But operatives for the Sinaloa Cartel and Cartel Jalisco Nueva Generacion interviewed by Insider said their criminal organizations maintain “only clients or helpers” across the border and “not members of our organization.”

“You would never see anyone in the US saying they are part of the organization [Sinaloa Cartel], because that is bulls—. The members and leaders of the organization are in Mexico, not in the US. What we have there are clients or associates, people helping transport, or gang members working with us,” a Sinaloa Cartel operative told Insider.

The operative explained that most of the gangs or “associates” in the US work as independents.

“We wholesale to them and what they do to that merchandise is their problem. We don’t give a f—. They can loose it, sell it, snort it, whatever, as long as they pay up,” he said.

One of the most prominent cases used to prove Mexican cartels’ presence in the US was that of Pedro and Margarito Flores, two brothers from Chicago accused of importing cocaine for the Sinaloa Cartel.

Pedro and Margarito Flores
Pedro Flores, left, and his twin brother, Margarito Flores, in undated photos from a wanted poster released by the US Marshals Service.

The Flores brothers admitted to smuggling at least 1,500 kgs of cocaine for the Sinaloa cartel into the US every month between 2005 and 2008. According to their guilty pleas, they also sent more than $930 million in “bulk cash” back to the cartel in Mexico.

US authorities allege the brothers were part of the Sinaloa Cartel, but a phone call of a negotiation with then-Sinaloa Cartel leader Joaquin “El Chapo” Guzman that was made public during Guzman‘s trial in 2018 revealed Flores brothers bargaining over the price of a 20 kg shipment of heroin.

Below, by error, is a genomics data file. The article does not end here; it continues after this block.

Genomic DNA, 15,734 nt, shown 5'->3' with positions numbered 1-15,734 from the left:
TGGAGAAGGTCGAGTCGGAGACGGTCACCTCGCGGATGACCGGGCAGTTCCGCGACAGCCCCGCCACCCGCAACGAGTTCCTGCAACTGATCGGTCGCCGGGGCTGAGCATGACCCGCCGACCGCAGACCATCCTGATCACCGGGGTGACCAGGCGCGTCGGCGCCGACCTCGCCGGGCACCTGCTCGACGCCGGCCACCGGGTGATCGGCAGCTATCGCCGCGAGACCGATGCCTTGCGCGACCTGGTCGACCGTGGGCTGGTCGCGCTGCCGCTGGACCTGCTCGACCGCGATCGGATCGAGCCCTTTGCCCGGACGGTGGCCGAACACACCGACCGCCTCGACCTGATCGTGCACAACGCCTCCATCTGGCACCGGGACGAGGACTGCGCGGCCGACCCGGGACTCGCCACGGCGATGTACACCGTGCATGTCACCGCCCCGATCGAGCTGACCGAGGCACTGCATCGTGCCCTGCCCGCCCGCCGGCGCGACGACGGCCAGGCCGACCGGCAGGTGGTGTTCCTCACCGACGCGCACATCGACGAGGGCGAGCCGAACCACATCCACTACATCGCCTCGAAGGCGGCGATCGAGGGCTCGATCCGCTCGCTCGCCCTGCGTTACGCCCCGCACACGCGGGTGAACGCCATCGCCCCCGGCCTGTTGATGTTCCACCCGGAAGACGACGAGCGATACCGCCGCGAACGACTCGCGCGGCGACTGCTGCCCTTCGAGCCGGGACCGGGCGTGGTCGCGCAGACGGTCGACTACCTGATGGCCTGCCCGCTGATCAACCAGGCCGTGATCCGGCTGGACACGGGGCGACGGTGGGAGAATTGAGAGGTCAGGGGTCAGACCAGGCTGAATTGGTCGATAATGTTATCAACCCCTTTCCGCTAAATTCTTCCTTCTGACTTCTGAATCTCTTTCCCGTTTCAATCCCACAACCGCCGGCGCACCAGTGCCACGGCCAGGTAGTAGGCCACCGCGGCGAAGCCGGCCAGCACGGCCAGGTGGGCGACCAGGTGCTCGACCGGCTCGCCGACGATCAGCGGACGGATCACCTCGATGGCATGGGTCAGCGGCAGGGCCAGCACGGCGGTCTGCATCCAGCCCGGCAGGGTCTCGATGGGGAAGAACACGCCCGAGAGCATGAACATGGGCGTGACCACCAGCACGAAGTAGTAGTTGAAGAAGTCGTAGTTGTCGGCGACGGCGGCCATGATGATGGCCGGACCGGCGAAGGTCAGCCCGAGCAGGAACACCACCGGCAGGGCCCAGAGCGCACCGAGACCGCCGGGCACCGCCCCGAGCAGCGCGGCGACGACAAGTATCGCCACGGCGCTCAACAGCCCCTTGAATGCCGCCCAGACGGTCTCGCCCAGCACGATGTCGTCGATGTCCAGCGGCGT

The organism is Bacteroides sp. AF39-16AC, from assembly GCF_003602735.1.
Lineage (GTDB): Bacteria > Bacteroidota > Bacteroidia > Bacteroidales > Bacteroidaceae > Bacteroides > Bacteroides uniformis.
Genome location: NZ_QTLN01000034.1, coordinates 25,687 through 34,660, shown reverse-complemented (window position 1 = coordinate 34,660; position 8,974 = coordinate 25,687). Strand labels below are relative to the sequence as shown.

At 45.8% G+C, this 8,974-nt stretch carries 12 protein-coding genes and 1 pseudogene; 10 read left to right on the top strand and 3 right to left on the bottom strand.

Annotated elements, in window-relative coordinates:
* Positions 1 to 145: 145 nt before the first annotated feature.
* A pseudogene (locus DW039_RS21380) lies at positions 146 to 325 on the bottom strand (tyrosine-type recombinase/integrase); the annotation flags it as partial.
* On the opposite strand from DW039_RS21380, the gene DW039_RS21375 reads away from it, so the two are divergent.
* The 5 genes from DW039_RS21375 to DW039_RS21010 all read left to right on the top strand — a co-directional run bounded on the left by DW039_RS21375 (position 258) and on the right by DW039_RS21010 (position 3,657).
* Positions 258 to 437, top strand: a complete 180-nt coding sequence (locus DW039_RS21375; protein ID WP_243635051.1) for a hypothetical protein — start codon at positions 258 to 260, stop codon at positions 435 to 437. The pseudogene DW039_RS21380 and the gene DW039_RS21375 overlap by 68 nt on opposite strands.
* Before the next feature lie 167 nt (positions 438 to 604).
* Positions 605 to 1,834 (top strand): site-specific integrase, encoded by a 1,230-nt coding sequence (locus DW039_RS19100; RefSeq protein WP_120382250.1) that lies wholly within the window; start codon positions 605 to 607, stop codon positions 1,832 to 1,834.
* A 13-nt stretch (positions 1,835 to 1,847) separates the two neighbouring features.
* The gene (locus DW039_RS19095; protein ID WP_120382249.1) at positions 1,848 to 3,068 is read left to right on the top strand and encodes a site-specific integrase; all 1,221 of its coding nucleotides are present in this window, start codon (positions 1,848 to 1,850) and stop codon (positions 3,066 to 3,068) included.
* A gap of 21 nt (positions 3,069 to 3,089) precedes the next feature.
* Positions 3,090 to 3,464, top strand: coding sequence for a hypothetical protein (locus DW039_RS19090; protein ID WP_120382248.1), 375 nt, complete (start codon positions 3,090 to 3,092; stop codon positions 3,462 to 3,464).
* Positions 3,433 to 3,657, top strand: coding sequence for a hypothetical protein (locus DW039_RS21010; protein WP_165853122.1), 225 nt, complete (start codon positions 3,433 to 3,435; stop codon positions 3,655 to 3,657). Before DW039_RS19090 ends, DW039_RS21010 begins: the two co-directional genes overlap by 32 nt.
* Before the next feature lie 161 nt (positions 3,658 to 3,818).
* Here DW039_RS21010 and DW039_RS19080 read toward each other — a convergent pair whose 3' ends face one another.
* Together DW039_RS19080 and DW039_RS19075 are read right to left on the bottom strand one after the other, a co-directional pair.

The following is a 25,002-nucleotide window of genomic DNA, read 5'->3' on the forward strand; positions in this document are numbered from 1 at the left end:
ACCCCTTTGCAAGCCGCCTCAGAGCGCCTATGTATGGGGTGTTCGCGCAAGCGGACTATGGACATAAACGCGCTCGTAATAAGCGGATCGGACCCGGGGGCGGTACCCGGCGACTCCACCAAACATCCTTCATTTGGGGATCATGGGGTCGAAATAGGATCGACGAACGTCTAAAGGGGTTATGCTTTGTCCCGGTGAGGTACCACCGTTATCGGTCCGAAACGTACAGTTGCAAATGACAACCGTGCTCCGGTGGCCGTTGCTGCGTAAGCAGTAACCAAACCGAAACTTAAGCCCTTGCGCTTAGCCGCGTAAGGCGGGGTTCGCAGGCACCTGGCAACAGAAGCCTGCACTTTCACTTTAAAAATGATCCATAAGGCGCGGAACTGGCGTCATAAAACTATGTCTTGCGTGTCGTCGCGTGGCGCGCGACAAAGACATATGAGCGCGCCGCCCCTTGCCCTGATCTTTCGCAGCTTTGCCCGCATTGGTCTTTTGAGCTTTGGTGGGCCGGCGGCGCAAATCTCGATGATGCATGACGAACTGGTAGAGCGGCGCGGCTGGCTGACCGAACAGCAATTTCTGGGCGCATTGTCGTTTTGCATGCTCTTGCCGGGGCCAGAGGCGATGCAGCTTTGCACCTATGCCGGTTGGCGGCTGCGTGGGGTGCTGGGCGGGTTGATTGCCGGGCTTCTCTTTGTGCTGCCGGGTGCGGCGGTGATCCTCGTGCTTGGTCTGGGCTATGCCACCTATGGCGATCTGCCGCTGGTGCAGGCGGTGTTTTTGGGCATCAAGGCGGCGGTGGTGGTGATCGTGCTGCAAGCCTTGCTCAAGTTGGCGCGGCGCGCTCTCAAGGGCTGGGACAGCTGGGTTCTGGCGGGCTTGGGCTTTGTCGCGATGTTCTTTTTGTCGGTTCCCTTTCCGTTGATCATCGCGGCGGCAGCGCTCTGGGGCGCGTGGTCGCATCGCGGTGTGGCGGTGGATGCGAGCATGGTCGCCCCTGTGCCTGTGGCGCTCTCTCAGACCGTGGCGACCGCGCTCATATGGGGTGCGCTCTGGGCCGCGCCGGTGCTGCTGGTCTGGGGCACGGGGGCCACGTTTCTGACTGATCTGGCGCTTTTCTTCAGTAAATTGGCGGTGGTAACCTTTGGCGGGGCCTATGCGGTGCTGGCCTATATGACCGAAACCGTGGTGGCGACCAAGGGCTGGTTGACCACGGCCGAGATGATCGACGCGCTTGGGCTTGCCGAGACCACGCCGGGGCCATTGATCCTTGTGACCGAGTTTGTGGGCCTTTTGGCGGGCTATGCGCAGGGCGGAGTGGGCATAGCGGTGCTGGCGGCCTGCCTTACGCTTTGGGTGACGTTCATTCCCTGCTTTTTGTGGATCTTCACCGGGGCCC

“Do you think we can work something out where you can deduct five pesos from those for me?” said a man identified as Pedro Flores.

“How much are you going to pay for it?” said the other man on the call, allegedly Guzman.

‘It just doesn’t make sense’

Philadelphia cocaine drug bust
A fraction of the cocaine seized from a ship at a Philadelphia port on display at the US Custom House in Philadelphia, June 21, 2019.

Alejandro Hope, a security analyst in Mexico and former official with CISEN, Mexico’s top security intelligence organization, said the DEA warns of Mexican drug cartels being active in the US in order “to keep asking for money.”

“It’s DEA’s bulls—. They have been doing this for years, and it just doesn’t make sense. Cartels today are not structured [like] a hierarchy organization, but more like a decentralized network,” Hope told Insider.

“The logic behind the DEA [report] is to argue there is an invasion of external forces so they can justify more budget and support from the US,” he said.